Spelling Out the Payment Schedule

      A good contract should spell out deposit and payment terms in correct legal language and the amounts should provide for adequate cash flow. August 22, 2007

Question
We are a small, mostly residential, custom cabinet shop that has been in business for several years. All of our work has come from referrals and that will likely continue to be the case. We have never up to this point had a formal contract, but feel it is necessary at this time. I am looking for some suggestions or examples of what others have in their contract and what your terms and conditions are. What about deposits, when payment is due, etc. Is there a good source to get a template for making a contract?

Forum Responses
(Business and Management Forum)
From contributor T:
In regard to terms, we are recommending the following to all of our clients:
50% down with order.
40-45% on delivery.
Remainder upon completion.



From contributor D:
We had a contract, about 2-3 pages, with terms and conditions. Last year we went to a much longer contract - the "terms and conditions" portion also talks about what their responsibilities are, what ours are, additional samples, change orders, and other stuff that people don't think about until it's a problem.

What we've been doing is splitting out an installation fee in the contract, which is not subject to sales tax. That portion gets paid when installation is substantially complete. The rest (usually about 90% of the total price) is split into two payments - one to start, the rest when we deliver. If it's a very big project, like a $65,000 job we had last fall, I split it into three payments. That way they feel it's less money up front, but we end up getting 2/3 of the payments before we deliver - it's helped spread our cash flow better.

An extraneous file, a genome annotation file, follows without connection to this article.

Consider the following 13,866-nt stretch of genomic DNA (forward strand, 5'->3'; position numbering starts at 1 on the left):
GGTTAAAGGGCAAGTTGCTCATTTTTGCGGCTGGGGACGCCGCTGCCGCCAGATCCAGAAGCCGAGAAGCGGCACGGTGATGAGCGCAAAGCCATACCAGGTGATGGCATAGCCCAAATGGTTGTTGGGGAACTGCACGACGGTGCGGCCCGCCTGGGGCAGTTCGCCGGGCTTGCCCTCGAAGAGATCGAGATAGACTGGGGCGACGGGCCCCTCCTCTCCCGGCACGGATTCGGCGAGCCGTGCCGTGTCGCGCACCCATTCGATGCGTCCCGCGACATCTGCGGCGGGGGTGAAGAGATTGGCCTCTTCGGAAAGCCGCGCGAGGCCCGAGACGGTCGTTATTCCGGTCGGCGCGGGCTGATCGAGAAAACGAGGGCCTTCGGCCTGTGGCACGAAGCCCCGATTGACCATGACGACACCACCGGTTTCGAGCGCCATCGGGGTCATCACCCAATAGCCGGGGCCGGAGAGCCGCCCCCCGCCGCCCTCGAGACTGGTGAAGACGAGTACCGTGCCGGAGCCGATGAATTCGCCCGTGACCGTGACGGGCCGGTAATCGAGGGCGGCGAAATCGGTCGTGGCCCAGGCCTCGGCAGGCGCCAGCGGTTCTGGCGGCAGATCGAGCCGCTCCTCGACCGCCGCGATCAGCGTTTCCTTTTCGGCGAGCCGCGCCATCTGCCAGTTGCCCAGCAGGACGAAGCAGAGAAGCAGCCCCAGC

From contributor J:
Our system is 30% on commencement, 30% when half the cabinets have been made and inspected by the client, 30% when everything is completed and ready to go, and final 10% after satisfactory installation


From contributor A:
I've taken 30% on signing, 60% on delivery, and 10% on completion for years. On large jobs or jobs that get split up, we divide the 60% into two payments. I haven't had any problems but I'm thinking we may be able to go to 40%, 50%, 10%. When I talk to others I always seem to be the guy with the smallest deposit.


From contributor D:
One of the things I've considered, especially on the larger types of jobs that we'll be working on pretty much exclusively for that time period, is what all of my expenses are for the time I'll be working on it - what money's going to be marching out the door for materials, payroll, rent, electric, gas, phone, insurance, payroll taxes, garbage service, internet, web site, etc. I think only getting 30% until you're actually done with building is risking too much of your own capital/cash flow.

One of the things that flashes in my mind when I flirt with guilt over asking for a decent price or deposit - for some reason, my work is expensive but $3000 to $5000 for a television (what many of my clients spend) is not?!